For the locals life can be very tough, considering the potential for tourism in a country with such a great cultural heritage, with few jobs and little prospects. Whilst at home there is often a lack of public utilities such as regular electricity and water supplies.

Crossing the road, and away from the tourists, I pass the Damascus Central Court to be confronted by a scene that looks like something from a 1950’s American movie. A small crowd had gathered and was pressed up to and staring eagerly through the iron gates, behind which were parked two buses filled with dishevelled men wearing stripy blue pyjama’s.

If I wasn’t in Syria I could describe the scene as being quite funny, but their sullen faces said otherwise. Old and young men alike were being moved from one bus into another, some were “lucky” enough to find seats, the rest were pushed-in until the bus was completely full, with no standing space left. As soon as the doors were shut the bus started to leave, making its way slowly out of the court gates. I gazed around to watch the onlookers straining to see the occupants of the slowly moving jam-packed bus. This whole area was also filled with local and secret police, but they made no attempt to move the watching crowd back and away, this spectacle was seemingly a public example to the people that this is where they will also find themselves if they too cross the blurry red line.

I looked closer at the individual faces of the gathered onlookers, now I could see a great sadness in their eyes, one man close-by cried quietly. As the bus moved slowly in-front of us one of its occupants with his face squeezed hard against the window gave a sad pathetic wave to the man next to me, I realised that within the watching crowd were many relatives of these men, coming to see them for the last time before they are driven away to prison.

This was ‘a daily procedure’ I was told later by a friend. But those men’s faces told a thousand stories as they passed-by. Criminals, political and criminal I guess, but with such a harsh and difficult daily existence here for ordinary poor Syrians one is left to wonder what their crimes were and what really motivated them.

This is my paradise

17 September 2010

As I walk the busy streets I watch workmen move steel girders onto awaiting lorries, all around me impatient drivers blast their car horns, this is the chorus to my daily Arabic life.

In front of me a man hammers a giant mortar and pestle making real hand-made ice-cream; no electric churners here, it’s all so physical. Brightly coloured bags filled with a variety of fresh juices for Ramadan adorn stalls all along the street – an irresistible selection of mango pomegranate tamarind liquorice, and much more.

A cockerel croaks it’s last breath before it’s head is removed swiftly ready for today’s kebab, there is no frozen meat here. A hen looks nervously at me as if it knows it’s inevitable fate, it stands there, un-caged and docile steadfastly refusing to fly away.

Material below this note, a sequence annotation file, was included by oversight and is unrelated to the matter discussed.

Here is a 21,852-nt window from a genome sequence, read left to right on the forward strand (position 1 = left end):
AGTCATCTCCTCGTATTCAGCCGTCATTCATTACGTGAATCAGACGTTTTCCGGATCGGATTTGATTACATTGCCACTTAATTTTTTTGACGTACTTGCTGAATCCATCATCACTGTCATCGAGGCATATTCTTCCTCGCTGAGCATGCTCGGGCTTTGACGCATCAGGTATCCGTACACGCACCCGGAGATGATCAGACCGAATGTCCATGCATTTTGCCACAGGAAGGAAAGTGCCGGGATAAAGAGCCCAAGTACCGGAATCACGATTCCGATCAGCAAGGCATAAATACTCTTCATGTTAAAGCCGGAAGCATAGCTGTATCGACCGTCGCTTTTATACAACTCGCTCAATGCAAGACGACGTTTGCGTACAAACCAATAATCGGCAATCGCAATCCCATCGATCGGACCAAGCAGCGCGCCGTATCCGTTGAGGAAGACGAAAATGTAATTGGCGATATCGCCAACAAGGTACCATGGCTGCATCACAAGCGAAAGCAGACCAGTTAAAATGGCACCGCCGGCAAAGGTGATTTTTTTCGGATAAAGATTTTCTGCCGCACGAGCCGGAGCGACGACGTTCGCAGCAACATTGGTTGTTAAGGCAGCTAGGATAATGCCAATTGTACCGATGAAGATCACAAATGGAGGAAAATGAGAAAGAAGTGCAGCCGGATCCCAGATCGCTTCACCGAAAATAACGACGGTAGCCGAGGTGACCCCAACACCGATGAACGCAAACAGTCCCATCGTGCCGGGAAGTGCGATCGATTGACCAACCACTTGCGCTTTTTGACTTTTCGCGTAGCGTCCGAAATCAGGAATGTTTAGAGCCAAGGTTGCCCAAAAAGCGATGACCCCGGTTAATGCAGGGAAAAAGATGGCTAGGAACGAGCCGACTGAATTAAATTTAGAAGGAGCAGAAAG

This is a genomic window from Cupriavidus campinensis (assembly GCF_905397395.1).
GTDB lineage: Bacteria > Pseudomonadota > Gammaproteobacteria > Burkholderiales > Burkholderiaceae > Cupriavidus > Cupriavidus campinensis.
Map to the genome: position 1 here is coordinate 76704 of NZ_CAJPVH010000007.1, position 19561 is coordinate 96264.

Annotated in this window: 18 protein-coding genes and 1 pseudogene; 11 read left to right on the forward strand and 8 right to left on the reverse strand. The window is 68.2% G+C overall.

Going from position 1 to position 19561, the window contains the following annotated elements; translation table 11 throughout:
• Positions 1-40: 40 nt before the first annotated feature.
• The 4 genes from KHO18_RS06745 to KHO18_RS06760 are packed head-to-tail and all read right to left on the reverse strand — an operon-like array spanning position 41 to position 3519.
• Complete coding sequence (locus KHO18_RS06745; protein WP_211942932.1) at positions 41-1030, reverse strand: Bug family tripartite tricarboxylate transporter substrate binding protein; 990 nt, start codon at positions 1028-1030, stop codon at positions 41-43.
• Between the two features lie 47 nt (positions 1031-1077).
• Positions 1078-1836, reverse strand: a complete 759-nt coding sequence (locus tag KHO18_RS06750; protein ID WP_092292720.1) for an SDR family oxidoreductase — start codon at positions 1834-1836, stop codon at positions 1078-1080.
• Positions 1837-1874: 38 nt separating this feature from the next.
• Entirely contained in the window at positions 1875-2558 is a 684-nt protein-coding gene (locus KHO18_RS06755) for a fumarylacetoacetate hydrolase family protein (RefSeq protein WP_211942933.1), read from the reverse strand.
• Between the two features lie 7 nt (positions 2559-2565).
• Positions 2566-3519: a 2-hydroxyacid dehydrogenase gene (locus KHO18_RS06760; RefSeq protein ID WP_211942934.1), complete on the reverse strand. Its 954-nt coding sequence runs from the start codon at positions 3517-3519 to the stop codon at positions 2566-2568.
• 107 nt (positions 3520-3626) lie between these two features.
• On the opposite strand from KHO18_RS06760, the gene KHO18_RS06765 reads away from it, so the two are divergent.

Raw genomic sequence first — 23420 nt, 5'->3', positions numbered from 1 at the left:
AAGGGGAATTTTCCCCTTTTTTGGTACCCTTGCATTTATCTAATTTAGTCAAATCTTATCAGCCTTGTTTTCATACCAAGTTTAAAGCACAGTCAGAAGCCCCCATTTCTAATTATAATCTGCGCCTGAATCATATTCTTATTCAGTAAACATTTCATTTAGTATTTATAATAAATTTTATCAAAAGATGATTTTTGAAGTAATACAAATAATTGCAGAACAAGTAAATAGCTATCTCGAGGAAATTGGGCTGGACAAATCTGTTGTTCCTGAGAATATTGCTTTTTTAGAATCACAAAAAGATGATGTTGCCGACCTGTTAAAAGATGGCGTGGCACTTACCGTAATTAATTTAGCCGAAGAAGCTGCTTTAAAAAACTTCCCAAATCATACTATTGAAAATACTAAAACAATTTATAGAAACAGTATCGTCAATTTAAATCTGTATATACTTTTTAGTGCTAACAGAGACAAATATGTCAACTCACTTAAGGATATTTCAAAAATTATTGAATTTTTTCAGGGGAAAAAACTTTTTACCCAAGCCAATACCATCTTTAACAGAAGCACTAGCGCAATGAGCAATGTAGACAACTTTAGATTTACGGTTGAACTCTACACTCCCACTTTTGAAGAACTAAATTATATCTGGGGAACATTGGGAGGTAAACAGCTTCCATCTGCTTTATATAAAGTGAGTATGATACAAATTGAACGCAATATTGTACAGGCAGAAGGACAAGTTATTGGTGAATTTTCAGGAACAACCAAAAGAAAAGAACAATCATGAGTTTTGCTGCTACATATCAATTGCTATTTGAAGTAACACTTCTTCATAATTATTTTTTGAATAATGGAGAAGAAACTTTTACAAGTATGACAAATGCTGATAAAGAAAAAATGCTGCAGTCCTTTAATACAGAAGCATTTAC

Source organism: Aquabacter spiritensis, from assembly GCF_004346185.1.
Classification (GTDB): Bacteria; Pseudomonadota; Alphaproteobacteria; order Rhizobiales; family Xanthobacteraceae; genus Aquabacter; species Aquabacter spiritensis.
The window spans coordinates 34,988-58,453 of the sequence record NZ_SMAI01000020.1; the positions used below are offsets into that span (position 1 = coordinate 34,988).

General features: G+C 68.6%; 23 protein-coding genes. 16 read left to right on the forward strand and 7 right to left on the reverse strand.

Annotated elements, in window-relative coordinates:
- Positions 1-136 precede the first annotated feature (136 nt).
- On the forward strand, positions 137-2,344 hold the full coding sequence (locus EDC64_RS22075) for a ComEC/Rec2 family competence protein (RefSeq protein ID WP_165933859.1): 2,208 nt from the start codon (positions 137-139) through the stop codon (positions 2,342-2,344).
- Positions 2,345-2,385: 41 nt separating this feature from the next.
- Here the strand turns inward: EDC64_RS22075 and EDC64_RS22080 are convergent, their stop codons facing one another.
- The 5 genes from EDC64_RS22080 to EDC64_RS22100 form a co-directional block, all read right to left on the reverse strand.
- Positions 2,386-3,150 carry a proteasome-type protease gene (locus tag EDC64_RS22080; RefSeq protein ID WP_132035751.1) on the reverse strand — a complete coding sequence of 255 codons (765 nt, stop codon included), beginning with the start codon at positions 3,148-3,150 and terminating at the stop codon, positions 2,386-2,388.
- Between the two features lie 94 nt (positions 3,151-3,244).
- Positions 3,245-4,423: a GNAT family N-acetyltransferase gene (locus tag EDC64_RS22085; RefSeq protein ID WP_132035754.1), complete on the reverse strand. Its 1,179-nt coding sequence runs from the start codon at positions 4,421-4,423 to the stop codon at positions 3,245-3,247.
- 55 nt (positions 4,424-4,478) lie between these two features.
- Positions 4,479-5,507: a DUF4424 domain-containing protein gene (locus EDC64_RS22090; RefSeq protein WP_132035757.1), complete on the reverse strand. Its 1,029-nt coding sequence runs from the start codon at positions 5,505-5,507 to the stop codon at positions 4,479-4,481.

The wonderful smell of za’atar turns my mind back to food; its the Damascus smell – a mix of sesame and thyme spices, eaten with fresh olive oil on bread. I find it hard to walk past the 24-hour hummus cafe in the Christian-end of the street; packed with people eating the wonderful creamy chickpea tahini dish with bright coloured pickles and fresh Arabic flat bread.

I indulge in a bowl hoping it may somehow protect me from the poisonous Arak I had the night before. The white cloudy drink had stolen another night from my life, this time I found myself drinking with one of Syria’s most famous and revered writers, this 60 cigarettes a day man talked of his achievement at always writing political dramas for TV and cinema without ever being threatened or questioned by the authorities; for whatever reason he is just left alone. “This is my paradise” he tells me proudly “Here I do what I want and say what I want”.

I try to ask him about ‘The red line’, referring to the invisible line that most “sensible” Syrians know not to cross in order to maintain their ‘freedom’, “There is no red line” the writer tells me laughing, “The red line only exists in the mind, it is there to guide us!” Others have told me that it exists to allow the authorities to pick up who they want when they want, as a means of exerting a little bit of pressure now and again.

I lose myself in the history of these streets, it is like stepping back in time with it’s wonderfully terrible anarchic noise and disordered chaos, this is the life I love and miss so much when I am back home in the West. Time passes quickly when I walk these streets, each journey bringing me something new and often never repeated, the randomness, the shocks, and the surprises I crave in life are here without fail everyday on this dirty noisy Damascan street.

The noise of the street can be crippling and then, suddenly, as the Ramadan breakfast breaks, it becomes quiet with not a soul in sight, and an eerie empty silence envelopes the once bustling street.

Soon, hidden, out of sight, the people will break their fast and eat for the first time in the day, as I slowly wander the empty street alone, arrested by its silent dirty peaceful glory.